Works and Transport Minister Rohan Sinanan announced last week that the planned Toco port would not have a significant impact on the coral reefs of the north-east coast.
The Toco port project is envisioned as a way to improve the movement of cargo between our two islands. The project has been the subject of significant cross-examination, which includes concerns about inadequate road access improvement plans for increased traffic to the proposed port, the social impact on a secluded region of the country and most compellingly, the environmental effect of the project on a largely untouched natural space.
Sinanan was responding to concerns raised about what large-scale marine construction would do to the shoreline of Toco, which is home to the only coral reefs in Trinidad. Nidco has asked ERM, the evaluation company contracted to provide the environmental impact assessment for the project, to review these concerns.
The company’s findings suggest that the reefs do not provide a home to any species which are endangered or vulnerable, and noted that the flow of the current would not have significantly affected the reefs at Salybia Bay or Grand L’Anse. That evaluation of the reefs of Toco may be scientifically correct, but it does not account for the remarkable persistence of the reefs that exist there, an organic growth and likely genetic adaptation to conditions that normally would have extinguished coral growth in these areas.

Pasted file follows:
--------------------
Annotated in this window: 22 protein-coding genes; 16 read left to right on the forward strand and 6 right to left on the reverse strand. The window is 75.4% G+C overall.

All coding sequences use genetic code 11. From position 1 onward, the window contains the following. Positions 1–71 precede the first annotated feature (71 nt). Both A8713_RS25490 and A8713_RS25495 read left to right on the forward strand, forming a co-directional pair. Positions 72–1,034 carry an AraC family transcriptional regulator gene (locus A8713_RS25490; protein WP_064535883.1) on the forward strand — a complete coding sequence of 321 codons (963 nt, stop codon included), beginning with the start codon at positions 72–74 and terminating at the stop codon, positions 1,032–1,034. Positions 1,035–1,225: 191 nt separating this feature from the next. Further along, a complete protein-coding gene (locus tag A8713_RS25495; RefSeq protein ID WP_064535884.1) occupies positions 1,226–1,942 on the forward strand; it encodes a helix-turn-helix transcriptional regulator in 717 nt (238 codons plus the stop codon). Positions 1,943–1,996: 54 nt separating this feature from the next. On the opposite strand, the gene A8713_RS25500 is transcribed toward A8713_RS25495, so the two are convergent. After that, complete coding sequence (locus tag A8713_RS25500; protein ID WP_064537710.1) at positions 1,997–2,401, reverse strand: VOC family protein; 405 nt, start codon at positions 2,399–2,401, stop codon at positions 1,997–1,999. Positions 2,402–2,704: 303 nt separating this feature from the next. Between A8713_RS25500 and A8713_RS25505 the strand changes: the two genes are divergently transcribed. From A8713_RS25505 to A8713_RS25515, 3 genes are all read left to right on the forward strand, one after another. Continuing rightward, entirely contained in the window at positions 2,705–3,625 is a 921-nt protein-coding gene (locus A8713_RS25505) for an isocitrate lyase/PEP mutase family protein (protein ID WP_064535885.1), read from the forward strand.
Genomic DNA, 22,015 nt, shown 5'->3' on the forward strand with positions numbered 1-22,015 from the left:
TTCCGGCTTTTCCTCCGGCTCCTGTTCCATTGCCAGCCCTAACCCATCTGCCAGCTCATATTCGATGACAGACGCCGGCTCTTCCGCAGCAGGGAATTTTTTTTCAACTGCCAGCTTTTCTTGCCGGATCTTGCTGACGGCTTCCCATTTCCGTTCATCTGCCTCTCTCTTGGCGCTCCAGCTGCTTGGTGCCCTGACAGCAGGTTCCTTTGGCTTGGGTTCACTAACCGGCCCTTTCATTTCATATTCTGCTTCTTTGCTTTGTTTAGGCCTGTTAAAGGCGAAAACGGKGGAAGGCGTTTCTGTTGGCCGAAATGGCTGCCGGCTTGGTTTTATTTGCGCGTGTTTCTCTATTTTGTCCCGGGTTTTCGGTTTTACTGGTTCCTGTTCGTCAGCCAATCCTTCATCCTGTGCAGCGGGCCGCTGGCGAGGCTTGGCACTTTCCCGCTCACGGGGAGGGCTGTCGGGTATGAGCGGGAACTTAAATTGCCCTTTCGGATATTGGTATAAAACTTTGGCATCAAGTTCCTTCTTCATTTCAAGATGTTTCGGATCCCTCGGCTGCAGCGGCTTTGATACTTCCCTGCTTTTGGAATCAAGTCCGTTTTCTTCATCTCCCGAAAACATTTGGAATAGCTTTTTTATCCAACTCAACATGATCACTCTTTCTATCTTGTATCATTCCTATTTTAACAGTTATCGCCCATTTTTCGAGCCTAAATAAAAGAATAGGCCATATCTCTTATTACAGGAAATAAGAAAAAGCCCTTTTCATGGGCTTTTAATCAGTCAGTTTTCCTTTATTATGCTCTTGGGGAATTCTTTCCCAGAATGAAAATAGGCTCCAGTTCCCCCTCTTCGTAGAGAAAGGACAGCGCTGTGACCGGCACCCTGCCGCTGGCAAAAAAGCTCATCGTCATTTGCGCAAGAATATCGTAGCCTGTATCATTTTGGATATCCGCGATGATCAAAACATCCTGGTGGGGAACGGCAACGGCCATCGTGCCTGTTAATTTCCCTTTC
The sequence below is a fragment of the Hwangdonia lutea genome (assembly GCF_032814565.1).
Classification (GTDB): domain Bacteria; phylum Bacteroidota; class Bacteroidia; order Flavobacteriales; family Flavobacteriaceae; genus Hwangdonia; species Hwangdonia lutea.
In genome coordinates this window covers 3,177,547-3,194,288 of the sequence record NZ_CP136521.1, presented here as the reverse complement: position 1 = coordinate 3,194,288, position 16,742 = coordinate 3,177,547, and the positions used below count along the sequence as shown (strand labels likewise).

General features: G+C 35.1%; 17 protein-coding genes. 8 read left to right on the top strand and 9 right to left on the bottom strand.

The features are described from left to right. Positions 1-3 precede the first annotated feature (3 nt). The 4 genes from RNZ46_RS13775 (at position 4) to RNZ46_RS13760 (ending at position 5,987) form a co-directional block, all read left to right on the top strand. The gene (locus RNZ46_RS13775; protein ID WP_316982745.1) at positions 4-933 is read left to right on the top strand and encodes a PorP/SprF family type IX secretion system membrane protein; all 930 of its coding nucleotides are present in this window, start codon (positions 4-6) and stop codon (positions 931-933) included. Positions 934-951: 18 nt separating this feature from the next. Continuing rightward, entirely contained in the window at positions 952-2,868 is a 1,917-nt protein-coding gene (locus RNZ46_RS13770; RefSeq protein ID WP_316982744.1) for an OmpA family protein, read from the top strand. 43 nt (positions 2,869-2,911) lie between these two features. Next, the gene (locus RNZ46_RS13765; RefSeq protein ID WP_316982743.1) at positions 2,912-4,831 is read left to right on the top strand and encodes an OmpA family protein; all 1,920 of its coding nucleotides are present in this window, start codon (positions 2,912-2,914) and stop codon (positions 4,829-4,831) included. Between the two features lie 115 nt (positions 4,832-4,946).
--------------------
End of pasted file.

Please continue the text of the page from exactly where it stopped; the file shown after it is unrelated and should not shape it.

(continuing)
Because this diversity and biological potential is hidden from casual view and because of its range into deeper waters, the scientific possibilities have not been adequately mapped or investigated. That hasn’t stopped scientists from evaluating what’s readily accessible to divers and has stoked curiosity about what else may remain to be found in the only coral reefs to exist on the island of Trinidad.
We urge both the Ministry of Works and the EMA to measure several times before making any irrevocable cuts that will be the result of this major construction project.
The fate of Tobago's reefs is an instruction in what happens when small interventions by humans are multiplied over time and accelerate damage in ways that are completely unforeseen. In 2012, machinery from a seismic testing device was found dumped on a Tobago reef, damaging sponges and corals. By 2019, the Institute of Marine Affairs had announced a coral bleaching alert, signalling environmental damage to Tobago’s reef system.
Damage to a delicate reef system won't be corrected during the lifetimes of anyone alive today. Reefs repair themselves, even when left alone, on timelines that are counted in decades. Supreme care for this delicate environment is warranted. There is no need for unnecessary haste in planning effective remediation for the Toco project.